Keyword
in
Collection
Date
to
Picturesque Palestine, Sinai, and Egypt, Vol. 2
Page 35
Citation
MLA
APA
Chicago/Turabian
Wilson, Charles William, Sir. Picturesque Palestine, Sinai, and Egypt, Vol. 2 - Page 35. 1883. Kenneth Franzheim II Rare Books Room, William R. Jenkins Architecture and Art Library, University of Houston Libraries. University of Houston Digital Library. Web. August 4, 2020. https://digital.lib.uh.edu/collection/exotic/item/543/show/85.

Disclaimer: This is a general citation for reference purposes. Please consult the most recent edition of your style manual for the proper formatting of the type of source you are citing. If the date given in the citation does not match the date on the digital item, use the more accurate date below the digital item.

Wilson, Charles William, Sir. (1883). Picturesque Palestine, Sinai, and Egypt, Vol. 2 - Page 35. Exotic Impressions, Views of Foreign Lands. Kenneth Franzheim II Rare Books Room, William R. Jenkins Architecture and Art Library, University of Houston Libraries. Retrieved from https://digital.lib.uh.edu/collection/exotic/item/543/show/85

Disclaimer: This is a general citation for reference purposes. Please consult the most recent edition of your style manual for the proper formatting of the type of source you are citing. If the date given in the citation does not match the date on the digital item, use the more accurate date below the digital item.

Wilson, Charles William, Sir, Picturesque Palestine, Sinai, and Egypt, Vol. 2 - Page 35, 1883, Exotic Impressions, Views of Foreign Lands, Kenneth Franzheim II Rare Books Room, William R. Jenkins Architecture and Art Library, University of Houston Libraries, accessed August 4, 2020, https://digital.lib.uh.edu/collection/exotic/item/543/show/85.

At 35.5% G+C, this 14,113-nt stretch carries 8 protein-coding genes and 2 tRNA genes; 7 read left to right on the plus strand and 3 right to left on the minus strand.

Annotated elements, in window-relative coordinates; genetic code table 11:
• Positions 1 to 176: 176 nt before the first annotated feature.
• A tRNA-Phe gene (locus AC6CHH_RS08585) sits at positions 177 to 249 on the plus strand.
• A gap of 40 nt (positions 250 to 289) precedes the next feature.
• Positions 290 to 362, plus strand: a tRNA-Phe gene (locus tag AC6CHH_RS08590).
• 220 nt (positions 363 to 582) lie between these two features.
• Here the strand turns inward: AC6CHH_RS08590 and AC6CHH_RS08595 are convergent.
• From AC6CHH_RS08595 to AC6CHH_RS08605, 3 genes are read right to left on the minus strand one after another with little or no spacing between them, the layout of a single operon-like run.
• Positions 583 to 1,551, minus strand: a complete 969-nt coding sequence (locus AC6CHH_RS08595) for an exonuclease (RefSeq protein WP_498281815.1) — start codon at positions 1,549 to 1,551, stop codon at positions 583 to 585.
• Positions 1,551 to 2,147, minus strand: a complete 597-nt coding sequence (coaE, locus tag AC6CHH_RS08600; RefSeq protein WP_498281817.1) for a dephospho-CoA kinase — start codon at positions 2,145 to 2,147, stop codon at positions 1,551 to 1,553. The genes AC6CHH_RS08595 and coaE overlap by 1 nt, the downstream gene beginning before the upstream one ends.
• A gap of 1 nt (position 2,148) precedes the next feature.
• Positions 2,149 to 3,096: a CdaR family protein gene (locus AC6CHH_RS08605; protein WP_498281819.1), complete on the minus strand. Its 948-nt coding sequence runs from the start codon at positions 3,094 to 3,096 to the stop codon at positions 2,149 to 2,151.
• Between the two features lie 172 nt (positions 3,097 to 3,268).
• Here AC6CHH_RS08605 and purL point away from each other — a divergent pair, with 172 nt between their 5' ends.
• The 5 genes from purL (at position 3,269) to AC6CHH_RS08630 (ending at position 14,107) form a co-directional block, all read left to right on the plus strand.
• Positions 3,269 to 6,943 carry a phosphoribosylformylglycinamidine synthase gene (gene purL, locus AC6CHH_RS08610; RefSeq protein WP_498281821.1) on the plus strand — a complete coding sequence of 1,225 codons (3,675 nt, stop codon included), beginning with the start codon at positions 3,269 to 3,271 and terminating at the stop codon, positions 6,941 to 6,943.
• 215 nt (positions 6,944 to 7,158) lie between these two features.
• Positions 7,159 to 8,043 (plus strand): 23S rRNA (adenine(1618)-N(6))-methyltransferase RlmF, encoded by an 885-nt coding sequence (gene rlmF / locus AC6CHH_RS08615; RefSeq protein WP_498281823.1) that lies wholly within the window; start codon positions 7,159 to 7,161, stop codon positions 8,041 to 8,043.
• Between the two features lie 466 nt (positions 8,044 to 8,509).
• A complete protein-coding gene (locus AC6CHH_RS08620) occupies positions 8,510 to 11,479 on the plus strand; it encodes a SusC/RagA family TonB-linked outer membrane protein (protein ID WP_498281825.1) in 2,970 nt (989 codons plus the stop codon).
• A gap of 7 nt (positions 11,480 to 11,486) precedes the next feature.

Disclaimer: This is a general citation for reference purposes. Please consult the most recent edition of your style manual for the proper formatting of the type of source you are citing. If the date given in the citation does not match the date on the digital item, use the more accurate date below the digital item.

URL
Embed Image
Compound Item Description
Title Picturesque Palestine, Sinai, and Egypt, Vol. 2
Creator (LCNAF)
  • Wilson, Charles William, Sir
Publisher D. Appleton and Company
Date 1883
Description Index: Phoenicia and Lebanon / by the Rev. H. W. Jessup -- The Phoenician plain / by the Rev. Canon Tristram -- Acre, the key of Palestine, Mount Carmel and the river Kishon, Maritime cities and plains of Palestine / by Miss M. E. Rogers -- Lydda and Ramleh, Philistia / By Lt. Col. Warren -- The south country of Judaea / by the Rev. Canon Tristram -- The southern borderland and Dead Sea / by Professor Palmer -- Mount Hor and the cliffs of Edom, The convent of St. Catherine / by Miss M. E. Rogers -- Sinai / by the Rev. C. P. Clarke -- The land of Goshen, Cairo, Memphis, Thebes, Edfu and Philae / by S. Lane-Poole.
Subject.Geographic (TGN)
  • Egypt
  • Palestine
  • Sinai Peninsula
Genre (AAT)
  • books
  • illustrations (layout features)
  • plates (illustrations)
  • maps (documents)
Language English
Type (DCMI)
  • Text
Original Item Location DS107 .W73 v.2
Original Item URL http://library.uh.edu/record=b1703789~S11
Digital Collection Exotic Impressions: Views of Foreign Lands
Digital Collection URL http://digital.lib.uh.edu/collection/exotic
Repository Kenneth Franzheim II Rare Books Room, William R. Jenkins Architecture and Art Library, University of Houston Libraries
Repository URL http://info.lib.uh.edu/about/campus-libraries-collections/william-r-jenkins-architecture-art-library
Use and Reproduction No Copyright - United States
Identifier exotic_201304_015